Kaleah Wilson, 25, bought a VR headset two years ago to try to lose the weight she gained during the beginning of the pandemic. While she has enjoyed going to the gym and playing basketball, she has found that exercising through VR app FitXR is more fun and convenient. “Sometimes you don’t notice you’re working out,” Wilson said of the experience. After her mother, sister and friends saw that she lost 30 pounds while exercising in the app, they purchased headsets and began experimenting.
The “selling point” was “that I was having fun but also I was losing weight,” she said. “That was a big shock. They weren’t expecting it.”
Companies like Apple appear to be diving into the VR fitness sector. Apple is reportedly planning to incorporate Apple Fitness+, which tracks users’ fitness goals and offers them access to thousands of video and audio workouts, into another version of its headset, according to Bloomberg News. Last year, ByteDance’s Pico said its new VR headset would include a plethora of sports and fitness apps along with an internal tracker that tells wearers how much time they have exercised and how many calories they have burned.
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Meta, the dominant maker of VR headsets, has also eyed fitness as a key strategy. In 2021 Meta announced it was buying Within, the studio behind popular VR fitness app Supernatural. The app pairs daily exercise routines with popular songs from stars like Bob Marley and Dua Lipa. Last year, the renowned fitness class company Les Mills partnered with Odders Lab to turn its martial arts exercise game Bodycombat into a VR experience on Meta’s Quest headsets.
When the Federal Trade Commission challenged the Within acquisition in court, Meta executives testified that they saw fitness as a key way to appeal to women and older customers. Fitness apps could also help the company encourage users to incorporate the device into their everyday routines, helping to reverse the trend of Quest users picking up the device only to use a particular app for a few weeks before forgetting about it. And fitness apps offer a recurring revenue stream because they tend to charge for subscriptions, the executives said. (Meta usually takes a cut from app purchases and subscriptions.)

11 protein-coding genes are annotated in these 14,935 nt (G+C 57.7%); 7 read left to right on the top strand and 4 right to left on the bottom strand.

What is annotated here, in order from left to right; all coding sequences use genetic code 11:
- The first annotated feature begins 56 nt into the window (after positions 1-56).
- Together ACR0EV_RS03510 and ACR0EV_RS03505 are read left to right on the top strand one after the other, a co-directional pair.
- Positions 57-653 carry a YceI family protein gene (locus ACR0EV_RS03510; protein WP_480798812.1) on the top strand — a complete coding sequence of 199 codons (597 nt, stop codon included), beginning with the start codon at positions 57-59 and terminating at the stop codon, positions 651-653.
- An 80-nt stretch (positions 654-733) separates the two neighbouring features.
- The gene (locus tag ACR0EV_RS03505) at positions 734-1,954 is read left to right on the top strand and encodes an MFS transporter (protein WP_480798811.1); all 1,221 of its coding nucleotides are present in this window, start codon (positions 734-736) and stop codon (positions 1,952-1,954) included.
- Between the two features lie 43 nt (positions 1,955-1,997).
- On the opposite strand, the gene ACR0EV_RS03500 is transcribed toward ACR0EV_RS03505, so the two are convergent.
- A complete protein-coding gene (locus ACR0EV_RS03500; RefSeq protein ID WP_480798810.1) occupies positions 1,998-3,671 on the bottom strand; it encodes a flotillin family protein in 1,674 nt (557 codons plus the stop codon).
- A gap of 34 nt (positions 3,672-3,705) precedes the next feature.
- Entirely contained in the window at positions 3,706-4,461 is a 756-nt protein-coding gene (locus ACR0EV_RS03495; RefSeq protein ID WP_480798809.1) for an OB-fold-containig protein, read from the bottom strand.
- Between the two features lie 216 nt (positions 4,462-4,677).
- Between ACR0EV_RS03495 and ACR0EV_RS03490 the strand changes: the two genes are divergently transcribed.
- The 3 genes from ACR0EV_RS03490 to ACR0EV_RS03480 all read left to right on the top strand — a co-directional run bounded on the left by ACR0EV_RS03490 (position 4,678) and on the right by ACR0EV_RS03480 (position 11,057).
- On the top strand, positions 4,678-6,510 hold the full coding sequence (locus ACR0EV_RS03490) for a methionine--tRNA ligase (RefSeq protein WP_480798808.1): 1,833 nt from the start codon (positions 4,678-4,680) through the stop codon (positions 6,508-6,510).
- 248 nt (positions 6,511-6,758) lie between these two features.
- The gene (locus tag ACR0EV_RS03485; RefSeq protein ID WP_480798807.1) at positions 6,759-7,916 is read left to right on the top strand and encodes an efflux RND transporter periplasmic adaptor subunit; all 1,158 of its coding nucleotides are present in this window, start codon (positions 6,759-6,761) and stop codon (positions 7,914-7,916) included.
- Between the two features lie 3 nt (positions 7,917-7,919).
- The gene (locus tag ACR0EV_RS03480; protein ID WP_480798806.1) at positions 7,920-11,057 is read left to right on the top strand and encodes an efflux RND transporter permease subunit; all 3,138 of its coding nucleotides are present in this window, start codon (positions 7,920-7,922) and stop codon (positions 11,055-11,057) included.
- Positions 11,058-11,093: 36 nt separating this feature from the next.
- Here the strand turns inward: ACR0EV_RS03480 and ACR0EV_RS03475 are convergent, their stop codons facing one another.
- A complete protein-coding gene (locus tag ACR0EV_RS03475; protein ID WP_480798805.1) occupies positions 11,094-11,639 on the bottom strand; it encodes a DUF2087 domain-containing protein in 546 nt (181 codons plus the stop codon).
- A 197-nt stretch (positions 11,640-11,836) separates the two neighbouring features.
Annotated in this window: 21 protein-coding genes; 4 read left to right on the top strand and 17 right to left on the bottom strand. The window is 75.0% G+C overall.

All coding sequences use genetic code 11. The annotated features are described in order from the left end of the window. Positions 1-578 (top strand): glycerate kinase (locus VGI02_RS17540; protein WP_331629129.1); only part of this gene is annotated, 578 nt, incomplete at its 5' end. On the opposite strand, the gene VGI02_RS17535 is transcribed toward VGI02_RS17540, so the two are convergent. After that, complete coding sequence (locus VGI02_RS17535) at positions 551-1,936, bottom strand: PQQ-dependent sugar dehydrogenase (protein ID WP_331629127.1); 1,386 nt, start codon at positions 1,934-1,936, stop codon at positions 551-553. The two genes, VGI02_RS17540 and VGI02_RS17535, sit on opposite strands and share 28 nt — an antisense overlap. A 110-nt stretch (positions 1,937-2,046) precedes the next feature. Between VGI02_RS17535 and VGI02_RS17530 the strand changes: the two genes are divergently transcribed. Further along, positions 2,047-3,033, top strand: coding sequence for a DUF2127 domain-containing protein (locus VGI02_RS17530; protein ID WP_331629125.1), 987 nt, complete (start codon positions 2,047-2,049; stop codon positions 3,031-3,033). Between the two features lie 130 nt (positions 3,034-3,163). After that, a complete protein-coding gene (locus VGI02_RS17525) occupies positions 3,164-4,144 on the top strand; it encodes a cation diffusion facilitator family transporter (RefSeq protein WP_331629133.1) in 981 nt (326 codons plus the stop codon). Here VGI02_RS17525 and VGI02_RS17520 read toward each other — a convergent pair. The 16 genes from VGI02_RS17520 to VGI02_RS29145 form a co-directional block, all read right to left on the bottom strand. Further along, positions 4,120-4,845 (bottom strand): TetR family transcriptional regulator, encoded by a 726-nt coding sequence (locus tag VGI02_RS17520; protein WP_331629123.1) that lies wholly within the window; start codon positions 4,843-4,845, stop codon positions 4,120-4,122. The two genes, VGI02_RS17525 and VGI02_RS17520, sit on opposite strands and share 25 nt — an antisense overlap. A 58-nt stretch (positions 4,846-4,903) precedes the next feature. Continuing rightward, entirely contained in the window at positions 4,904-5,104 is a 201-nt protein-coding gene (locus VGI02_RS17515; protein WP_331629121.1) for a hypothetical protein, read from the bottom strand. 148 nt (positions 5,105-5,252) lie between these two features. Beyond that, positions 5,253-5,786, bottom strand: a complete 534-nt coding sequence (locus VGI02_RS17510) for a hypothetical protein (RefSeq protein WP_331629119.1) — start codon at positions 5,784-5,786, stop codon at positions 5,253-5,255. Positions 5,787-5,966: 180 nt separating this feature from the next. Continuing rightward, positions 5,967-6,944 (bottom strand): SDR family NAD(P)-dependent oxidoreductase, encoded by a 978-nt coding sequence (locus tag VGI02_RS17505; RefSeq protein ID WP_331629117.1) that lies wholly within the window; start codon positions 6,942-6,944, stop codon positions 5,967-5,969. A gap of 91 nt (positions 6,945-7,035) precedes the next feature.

Still, there are challenges to widespread adoption. Many people report the devices are uncomfortable and can cause dizziness, making it difficult to exercise. Apple’s Vision Pro uses a cord to connect the pricey headset to a battery pack that could further restrict users’ physical movements.
“I have my reservations on this one,” Llamas said. “I go to the gym five days a week … I don’t see myself doing that with a headset on.”
But enthusiasts are betting Apple’s device will end up demonstrating the value of mixed-reality headsets, which could help Meta lure customers who want a cheaper alternative. Meta’s most expensive VR headset sells for nearly $1,000 — less than a third of what Apple’s device costs.
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Cole said his company is already planning to adapt the FitXR app for Apple’s device. He thinks that when Apple’s device hits stores, customers will be reintroduced to the allure of VR.
“They are going to try the experience, [and] they’re going to be blown away,” he said.